Caitlin Moran on Twitter's reaction to abuse

Is "can't do it" an acceptable response?

Caitlin Moran has written on the "can't do it" reaction of many to suggestions that Twitter should come up with some way to deal with abuse on its network. The site's been up and down for the last hour, so here's the crucial bit. She argues:

This is all particularly inappropriate when the conversation is about how, of all things, it is the internet that cannot change. The internet, which was invented, within our lifetimes, by hippies. Tim Berners-Lee, who gave away the coding for free, with the words “This is for everyone” – the sentence that was so astonishing and inspiring when it lit up the stadium at the Olympics Opening Ceremony.

In short, the internet was invented, very recently, for people, by people, and founded in optimism and idealism.

For this odd new groundswell of commentators to start claiming that the internet is inherently dark, cruel and cynical is a gross misappropriation of one of the wonders of the modern age. It misunderstands what it was, is and, most importantly, could be.

Shame on anyone whose argument basically boils down to saying that “The thing about the internet is, it’s a place where hundreds of anonymous men can threaten to rape women – and that is how it will always be.”

That is in an odd, dark denial of the fundamental decency of human nature and the law. It is illegal to act in this manner on the internet, and the social networking sites on which it happens need to be reminded of that unambiguously. As Andy Trotter said on Monday, of internet platform providers, such as Twitter, “ You can’t just set them up, and then walk away.”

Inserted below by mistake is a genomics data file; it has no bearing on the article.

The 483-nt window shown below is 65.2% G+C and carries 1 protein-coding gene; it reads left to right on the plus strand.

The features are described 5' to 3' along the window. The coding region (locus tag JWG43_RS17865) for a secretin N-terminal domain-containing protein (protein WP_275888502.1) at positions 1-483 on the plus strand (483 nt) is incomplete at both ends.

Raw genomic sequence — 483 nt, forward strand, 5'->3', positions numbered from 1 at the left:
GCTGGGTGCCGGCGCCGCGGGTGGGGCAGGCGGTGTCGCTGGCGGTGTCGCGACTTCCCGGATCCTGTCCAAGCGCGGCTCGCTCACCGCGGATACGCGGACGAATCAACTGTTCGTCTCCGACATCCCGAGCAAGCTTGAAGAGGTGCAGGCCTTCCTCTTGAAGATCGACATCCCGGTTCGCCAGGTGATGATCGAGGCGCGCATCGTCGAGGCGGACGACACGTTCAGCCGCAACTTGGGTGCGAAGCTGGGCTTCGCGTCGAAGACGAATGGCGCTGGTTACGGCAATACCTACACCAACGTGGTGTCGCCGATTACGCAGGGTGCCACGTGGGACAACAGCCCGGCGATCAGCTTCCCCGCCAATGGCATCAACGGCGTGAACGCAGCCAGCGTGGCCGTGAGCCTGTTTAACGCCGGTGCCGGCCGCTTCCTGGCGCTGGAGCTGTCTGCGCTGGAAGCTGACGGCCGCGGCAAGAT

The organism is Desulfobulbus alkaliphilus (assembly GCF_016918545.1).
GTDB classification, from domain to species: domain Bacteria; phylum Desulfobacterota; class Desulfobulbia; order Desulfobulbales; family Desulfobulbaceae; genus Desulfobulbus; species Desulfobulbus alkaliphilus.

Moran. Photograph: Getty Images

Alex Hern is a technology reporter for the Guardian. He was formerly staff writer at the New Statesman. You should follow Alex on Twitter.

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The section on climate change has already disappeared from the White House website

As soon as Trump was president, the page on climate change started showing an error message.

Melting sea ice, sad photographs of polar bears, scientists' warnings on the Guardian homepage. . . these days, it's hard to avoid the question of climate change. This mole's anxiety levels are rising faster than the sea (and that, unfortunately, is saying something).

But there is one place you can go for a bit of respite: the White House website.

Now that Donald Trump is president of the United States, we can all scroll through the online home of the highest office in the land without any niggling worries about that troublesome old man-made existential threat. That's because the minute that Trump finished his inauguration speech, the White House website's page about climate change went offline.

Here's what the page looked like on January 1st:

And here's what it looks like now that Donald Trump is president:

The perfect summary of Trump's attitude to global warming.

Now, the only references to climate on the website is Trump's promise to repeal "burdensome regulations on our energy industry", such as, er. . . the Climate Action Plan.

This mole tries to avoid dramatics, but really: are we all doomed?

I'm a mole, innit.